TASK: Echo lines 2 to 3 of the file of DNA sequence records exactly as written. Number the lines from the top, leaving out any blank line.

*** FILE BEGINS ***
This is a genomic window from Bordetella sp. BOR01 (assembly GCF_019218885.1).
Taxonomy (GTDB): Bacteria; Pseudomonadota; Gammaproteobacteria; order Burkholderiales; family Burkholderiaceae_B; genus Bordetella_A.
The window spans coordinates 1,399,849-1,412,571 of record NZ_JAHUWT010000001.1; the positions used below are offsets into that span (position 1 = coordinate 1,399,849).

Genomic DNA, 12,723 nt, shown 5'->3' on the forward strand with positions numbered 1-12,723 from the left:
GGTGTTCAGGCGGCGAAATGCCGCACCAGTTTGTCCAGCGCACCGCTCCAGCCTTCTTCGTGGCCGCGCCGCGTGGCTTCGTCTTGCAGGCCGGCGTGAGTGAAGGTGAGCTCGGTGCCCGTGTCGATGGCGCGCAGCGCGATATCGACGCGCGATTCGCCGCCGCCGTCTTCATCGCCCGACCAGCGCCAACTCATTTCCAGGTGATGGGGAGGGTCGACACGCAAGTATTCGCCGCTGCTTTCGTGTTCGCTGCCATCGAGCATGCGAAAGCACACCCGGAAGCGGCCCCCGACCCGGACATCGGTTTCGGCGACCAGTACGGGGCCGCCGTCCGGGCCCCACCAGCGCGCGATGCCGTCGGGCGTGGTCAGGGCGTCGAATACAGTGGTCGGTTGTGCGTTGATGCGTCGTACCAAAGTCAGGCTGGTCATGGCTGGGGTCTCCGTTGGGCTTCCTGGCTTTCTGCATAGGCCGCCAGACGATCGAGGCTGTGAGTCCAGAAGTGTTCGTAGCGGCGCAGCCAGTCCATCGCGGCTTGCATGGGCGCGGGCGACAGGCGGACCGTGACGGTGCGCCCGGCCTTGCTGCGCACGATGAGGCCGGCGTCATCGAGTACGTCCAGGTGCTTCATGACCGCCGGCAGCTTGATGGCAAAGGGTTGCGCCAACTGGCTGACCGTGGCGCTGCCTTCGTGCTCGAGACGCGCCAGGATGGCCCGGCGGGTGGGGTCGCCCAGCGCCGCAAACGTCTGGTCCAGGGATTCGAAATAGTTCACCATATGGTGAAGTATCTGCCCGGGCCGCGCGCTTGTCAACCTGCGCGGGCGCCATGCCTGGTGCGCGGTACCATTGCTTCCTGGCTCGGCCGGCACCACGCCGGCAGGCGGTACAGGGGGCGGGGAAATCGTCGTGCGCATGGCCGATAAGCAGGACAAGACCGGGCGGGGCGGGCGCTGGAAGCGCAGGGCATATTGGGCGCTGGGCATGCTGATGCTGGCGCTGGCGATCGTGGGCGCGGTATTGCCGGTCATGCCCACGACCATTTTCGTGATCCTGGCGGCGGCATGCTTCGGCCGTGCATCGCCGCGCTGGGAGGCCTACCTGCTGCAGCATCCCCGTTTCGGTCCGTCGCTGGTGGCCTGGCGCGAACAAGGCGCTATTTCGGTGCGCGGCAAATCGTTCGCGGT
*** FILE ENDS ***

Taxonomy (GTDB): Bacteria; Pseudomonadota; Gammaproteobacteria; order Burkholderiales; family Burkholderiaceae_B; genus Bordetella_A.
The window spans coordinates 1,399,849-1,412,571 of record NZ_JAHUWT010000001.1; the positions used below are offsets into that span (position 1 = coordinate 1,399,849).